Sammy Amalu (1917-1986), Hawaii con man and longtime columnist at The Honolulu Advertiser, was born in Kauai’s Koolau District, the son of Charles and Ethel P. Amalu, and the grandson of Kilauea Lighthouse keeper Samuel Apollo Amalu.
Amalu, who professed to be a descendant of Hawaiian royalty, was also known — among his other aliases — as High Chief Kapiikauinamoku, the Prince of Keawe, the Duke of Konigsberg and Samuel Crowningburg-Amalu.
In 1967, while incarcerated at Folsom Prison for writing bad checks, he mailed articles he’d written in prison about Hawaii and the Hawaiian people to his former Punahou classmate, Thurston Twigg-Smith, then publisher and president of the Advertiser.
Twigg-Smith liked what the newspaper’s editor Buck Buchwach once described as a “beautiful writing style that sends out flashes of the erudite historian, the articulate socialite, the master put-on artist and the cheeky observer” and published Amalu’s work until 1984.
Years earlier, a patriotic Amalu had enlisted in the Army on Dec. 7, 1941, only to discredit himself two weeks later by being caught impersonating an officer.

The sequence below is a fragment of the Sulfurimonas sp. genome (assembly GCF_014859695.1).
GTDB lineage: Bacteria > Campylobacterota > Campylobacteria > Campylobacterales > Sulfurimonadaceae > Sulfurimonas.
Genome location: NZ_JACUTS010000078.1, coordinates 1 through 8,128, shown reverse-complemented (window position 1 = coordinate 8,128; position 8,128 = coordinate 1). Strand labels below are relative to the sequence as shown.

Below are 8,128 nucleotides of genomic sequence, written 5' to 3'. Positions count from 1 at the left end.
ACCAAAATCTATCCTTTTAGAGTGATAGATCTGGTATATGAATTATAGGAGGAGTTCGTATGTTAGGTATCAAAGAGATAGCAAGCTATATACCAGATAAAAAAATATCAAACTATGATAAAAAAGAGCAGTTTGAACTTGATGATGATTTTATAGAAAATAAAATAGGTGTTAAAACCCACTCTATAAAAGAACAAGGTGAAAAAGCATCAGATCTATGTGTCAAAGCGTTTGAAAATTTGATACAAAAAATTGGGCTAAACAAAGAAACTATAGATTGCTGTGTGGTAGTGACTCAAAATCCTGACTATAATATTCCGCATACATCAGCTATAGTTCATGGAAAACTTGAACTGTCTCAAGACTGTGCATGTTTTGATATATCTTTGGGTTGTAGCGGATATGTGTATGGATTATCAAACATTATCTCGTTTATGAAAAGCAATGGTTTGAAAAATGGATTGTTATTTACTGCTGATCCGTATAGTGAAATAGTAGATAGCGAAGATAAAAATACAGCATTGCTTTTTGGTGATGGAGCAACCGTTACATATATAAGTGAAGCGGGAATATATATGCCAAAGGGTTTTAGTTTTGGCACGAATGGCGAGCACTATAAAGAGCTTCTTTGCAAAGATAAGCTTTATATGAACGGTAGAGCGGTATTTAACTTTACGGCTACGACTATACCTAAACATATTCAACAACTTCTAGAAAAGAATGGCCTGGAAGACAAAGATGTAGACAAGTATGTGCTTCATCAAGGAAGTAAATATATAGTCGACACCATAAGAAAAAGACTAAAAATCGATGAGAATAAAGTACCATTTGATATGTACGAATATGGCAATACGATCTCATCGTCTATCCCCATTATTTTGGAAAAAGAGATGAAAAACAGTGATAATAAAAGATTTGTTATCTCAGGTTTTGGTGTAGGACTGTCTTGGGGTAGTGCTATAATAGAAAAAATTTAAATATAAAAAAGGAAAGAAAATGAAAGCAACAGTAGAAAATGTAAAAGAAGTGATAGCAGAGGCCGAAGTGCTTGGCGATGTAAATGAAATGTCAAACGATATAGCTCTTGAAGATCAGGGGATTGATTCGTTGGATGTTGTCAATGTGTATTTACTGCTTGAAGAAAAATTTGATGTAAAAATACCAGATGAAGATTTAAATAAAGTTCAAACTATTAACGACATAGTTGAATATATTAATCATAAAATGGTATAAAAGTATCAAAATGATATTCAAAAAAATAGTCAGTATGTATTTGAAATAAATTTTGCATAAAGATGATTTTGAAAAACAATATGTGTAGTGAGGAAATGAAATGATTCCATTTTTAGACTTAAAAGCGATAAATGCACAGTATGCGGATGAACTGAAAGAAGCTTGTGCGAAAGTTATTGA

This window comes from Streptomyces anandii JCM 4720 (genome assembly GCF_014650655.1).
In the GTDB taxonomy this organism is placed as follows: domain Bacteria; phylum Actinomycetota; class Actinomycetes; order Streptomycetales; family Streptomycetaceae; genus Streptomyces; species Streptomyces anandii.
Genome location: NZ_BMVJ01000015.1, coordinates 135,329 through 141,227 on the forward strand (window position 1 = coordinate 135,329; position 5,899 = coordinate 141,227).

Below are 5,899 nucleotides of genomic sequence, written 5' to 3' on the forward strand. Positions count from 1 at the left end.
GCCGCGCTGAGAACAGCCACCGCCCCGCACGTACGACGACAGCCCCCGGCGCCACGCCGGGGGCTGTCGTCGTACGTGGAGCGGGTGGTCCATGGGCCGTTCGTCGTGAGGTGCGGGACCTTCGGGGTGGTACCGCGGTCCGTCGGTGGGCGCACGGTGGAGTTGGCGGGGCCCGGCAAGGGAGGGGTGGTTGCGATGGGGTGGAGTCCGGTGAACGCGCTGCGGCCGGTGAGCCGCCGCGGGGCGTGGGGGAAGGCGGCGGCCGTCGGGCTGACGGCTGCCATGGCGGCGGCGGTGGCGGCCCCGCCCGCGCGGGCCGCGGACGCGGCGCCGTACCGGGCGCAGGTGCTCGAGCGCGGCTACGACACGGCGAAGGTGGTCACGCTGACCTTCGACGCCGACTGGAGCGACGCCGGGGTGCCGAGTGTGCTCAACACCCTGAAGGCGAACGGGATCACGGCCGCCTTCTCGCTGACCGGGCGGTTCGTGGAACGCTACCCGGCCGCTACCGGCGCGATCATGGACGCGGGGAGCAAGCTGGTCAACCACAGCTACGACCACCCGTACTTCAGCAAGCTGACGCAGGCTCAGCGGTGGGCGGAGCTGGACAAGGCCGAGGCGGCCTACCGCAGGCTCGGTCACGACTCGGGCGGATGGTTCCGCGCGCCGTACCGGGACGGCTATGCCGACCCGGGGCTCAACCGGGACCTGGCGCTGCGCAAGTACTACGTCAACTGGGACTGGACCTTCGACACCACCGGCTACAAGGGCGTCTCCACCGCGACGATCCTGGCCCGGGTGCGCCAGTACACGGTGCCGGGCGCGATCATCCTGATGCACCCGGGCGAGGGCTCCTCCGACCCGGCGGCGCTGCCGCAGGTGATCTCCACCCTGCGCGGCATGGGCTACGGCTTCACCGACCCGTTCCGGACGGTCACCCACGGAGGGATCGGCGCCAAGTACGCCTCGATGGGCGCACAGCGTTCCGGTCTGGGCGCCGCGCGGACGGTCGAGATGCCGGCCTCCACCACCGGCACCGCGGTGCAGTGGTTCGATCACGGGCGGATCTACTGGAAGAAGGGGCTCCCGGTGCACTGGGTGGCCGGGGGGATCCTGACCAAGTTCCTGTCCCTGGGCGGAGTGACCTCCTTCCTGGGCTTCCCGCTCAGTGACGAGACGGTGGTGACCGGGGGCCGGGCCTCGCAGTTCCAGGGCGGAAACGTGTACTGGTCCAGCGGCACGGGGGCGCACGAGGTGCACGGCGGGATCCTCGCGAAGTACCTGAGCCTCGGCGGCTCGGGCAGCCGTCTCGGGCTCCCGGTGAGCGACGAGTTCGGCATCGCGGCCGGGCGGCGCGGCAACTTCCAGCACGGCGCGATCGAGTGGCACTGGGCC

Similarly, he once achieved notoriety throughout Japan by posing as a Hawaiian prince.
In San Francisco, he likewise played a credible role as an Indian maharajah and persuaded two San Francisco auto dealers that his bogus checks for $99,000 were good to cover the purchase of several expensive cars.
Then there was the infamous Mystery Hui scam of 1962, for which he is best known.
Incredibly, Amalu and his confederates, while falsely representing themselves as pro regents of a Swiss presidium that did not actually exist, were able to convince several Hawaii businessmen that they were the genuine article and offered the entrepreneurs about $50 million to purchase five Waikiki hotels and lands on Oahu and Molokai.
The hoax ended after Amalu — who really had no money — wrote two checks backed by insufficient funds in connection with the Mystery Hui and consequently landed himself in prison.